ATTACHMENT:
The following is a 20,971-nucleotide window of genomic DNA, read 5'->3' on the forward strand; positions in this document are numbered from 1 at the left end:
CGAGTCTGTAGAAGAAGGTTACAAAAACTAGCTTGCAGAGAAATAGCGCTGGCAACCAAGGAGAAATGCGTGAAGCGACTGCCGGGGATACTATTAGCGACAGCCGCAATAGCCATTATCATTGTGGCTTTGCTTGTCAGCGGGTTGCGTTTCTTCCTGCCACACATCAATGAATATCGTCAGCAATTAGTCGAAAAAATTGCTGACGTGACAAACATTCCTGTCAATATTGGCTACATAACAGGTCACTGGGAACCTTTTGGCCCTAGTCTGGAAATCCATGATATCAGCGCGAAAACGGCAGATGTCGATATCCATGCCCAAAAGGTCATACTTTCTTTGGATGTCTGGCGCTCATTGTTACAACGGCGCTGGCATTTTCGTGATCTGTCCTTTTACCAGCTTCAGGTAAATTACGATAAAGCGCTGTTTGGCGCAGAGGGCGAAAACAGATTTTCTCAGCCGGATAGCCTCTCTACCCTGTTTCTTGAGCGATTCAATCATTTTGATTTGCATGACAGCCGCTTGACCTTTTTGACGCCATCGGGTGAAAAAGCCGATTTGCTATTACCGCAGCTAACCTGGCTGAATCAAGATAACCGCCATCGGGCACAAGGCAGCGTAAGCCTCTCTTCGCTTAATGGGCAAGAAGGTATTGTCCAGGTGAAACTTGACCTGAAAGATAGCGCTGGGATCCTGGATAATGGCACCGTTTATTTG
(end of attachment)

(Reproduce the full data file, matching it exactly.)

The following is a 20,971-nucleotide window of genomic DNA, read 5'->3' on the forward strand; positions in this document are numbered from 1 at the left end:
CGAGTCTGTAGAAGAAGGTTACAAAAACTAGCTTGCAGAGAAATAGCGCTGGCAACCAAGGAGAAATGCGTGAAGCGACTGCCGGGGATACTATTAGCGACAGCCGCAATAGCCATTATCATTGTGGCTTTGCTTGTCAGCGGGTTGCGTTTCTTCCTGCCACACATCAATGAATATCGTCAGCAATTAGTCGAAAAAATTGCTGACGTGACAAACATTCCTGTCAATATTGGCTACATAACAGGTCACTGGGAACCTTTTGGCCCTAGTCTGGAAATCCATGATATCAGCGCGAAAACGGCAGATGTCGATATCCATGCCCAAAAGGTCATACTTTCTTTGGATGTCTGGCGCTCATTGTTACAACGGCGCTGGCATTTTCGTGATCTGTCCTTTTACCAGCTTCAGGTAAATTACGATAAAGCGCTGTTTGGCGCAGAGGGCGAAAACAGATTTTCTCAGCCGGATAGCCTCTCTACCCTGTTTCTTGAGCGATTCAATCATTTTGATTTGCATGACAGCCGCTTGACCTTTTTGACGCCATCGGGTGAAAAAGCCGATTTGCTATTACCGCAGCTAACCTGGCTGAATCAAGATAACCGCCATCGGGCACAAGGCAGCGTAAGCCTCTCTTCGCTTAATGGGCAAGAAGGTATTGTCCAGGTGAAACTTGACCTGAAAGATAGCGCTGGGATCCTGGATAATGGCACCGTTTATTTG